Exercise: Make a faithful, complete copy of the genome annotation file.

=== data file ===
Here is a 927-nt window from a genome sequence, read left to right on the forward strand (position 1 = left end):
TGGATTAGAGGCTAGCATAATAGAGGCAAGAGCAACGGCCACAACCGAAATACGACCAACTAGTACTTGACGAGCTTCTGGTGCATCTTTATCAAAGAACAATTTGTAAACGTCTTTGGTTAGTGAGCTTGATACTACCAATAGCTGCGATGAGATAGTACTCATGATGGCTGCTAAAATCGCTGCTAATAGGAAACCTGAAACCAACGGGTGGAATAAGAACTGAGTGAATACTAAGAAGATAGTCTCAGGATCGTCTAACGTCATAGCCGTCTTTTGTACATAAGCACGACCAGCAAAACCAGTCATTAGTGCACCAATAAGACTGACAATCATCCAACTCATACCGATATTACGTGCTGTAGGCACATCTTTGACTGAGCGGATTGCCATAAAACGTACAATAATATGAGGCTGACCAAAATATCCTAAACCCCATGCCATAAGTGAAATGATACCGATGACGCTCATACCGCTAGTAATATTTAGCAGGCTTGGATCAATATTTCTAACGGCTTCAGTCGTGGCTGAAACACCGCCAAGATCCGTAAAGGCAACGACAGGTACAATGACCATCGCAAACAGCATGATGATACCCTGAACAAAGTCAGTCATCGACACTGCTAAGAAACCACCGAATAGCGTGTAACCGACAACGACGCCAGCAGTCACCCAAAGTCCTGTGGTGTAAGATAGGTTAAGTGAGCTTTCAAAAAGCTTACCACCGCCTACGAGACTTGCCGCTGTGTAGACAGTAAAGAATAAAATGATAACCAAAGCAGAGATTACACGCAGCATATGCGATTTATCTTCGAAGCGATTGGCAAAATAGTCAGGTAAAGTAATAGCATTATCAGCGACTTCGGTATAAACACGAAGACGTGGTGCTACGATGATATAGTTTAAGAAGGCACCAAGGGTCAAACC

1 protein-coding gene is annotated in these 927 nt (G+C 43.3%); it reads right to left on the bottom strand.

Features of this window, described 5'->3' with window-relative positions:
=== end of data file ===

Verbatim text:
Here is a 927-nt window from a genome sequence, read left to right on the forward strand (position 1 = left end):
TGGATTAGAGGCTAGCATAATAGAGGCAAGAGCAACGGCCACAACCGAAATACGACCAACTAGTACTTGACGAGCTTCTGGTGCATCTTTATCAAAGAACAATTTGTAAACGTCTTTGGTTAGTGAGCTTGATACTACCAATAGCTGCGATGAGATAGTACTCATGATGGCTGCTAAAATCGCTGCTAATAGGAAACCTGAAACCAACGGGTGGAATAAGAACTGAGTGAATACTAAGAAGATAGTCTCAGGATCGTCTAACGTCATAGCCGTCTTTTGTACATAAGCACGACCAGCAAAACCAGTCATTAGTGCACCAATAAGACTGACAATCATCCAACTCATACCGATATTACGTGCTGTAGGCACATCTTTGACTGAGCGGATTGCCATAAAACGTACAATAATATGAGGCTGACCAAAATATCCTAAACCCCATGCCATAAGTGAAATGATACCGATGACGCTCATACCGCTAGTAATATTTAGCAGGCTTGGATCAATATTTCTAACGGCTTCAGTCGTGGCTGAAACACCGCCAAGATCCGTAAAGGCAACGACAGGTACAATGACCATCGCAAACAGCATGATGATACCCTGAACAAAGTCAGTCATCGACACTGCTAAGAAACCACCGAATAGCGTGTAACCGACAACGACGCCAGCAGTCACCCAAAGTCCTGTGGTGTAAGATAGGTTAAGTGAGCTTTCAAAAAGCTTACCACCGCCTACGAGACTTGCCGCTGTGTAGACAGTAAAGAATAAAATGATAACCAAAGCAGAGATTACACGCAGCATATGCGATTTATCTTCGAAGCGATTGGCAAAATAGTCAGGTAAAGTAATAGCATTATCAGCGACTTCGGTATAAACACGAAGACGTGGTGCTACGATGATATAGTTTAAGAAGGCACCAAGGGTCAAACC

1 protein-coding gene is annotated in these 927 nt (G+C 43.3%); it reads right to left on the bottom strand.

Features of this window, described 5'->3' with window-relative positions: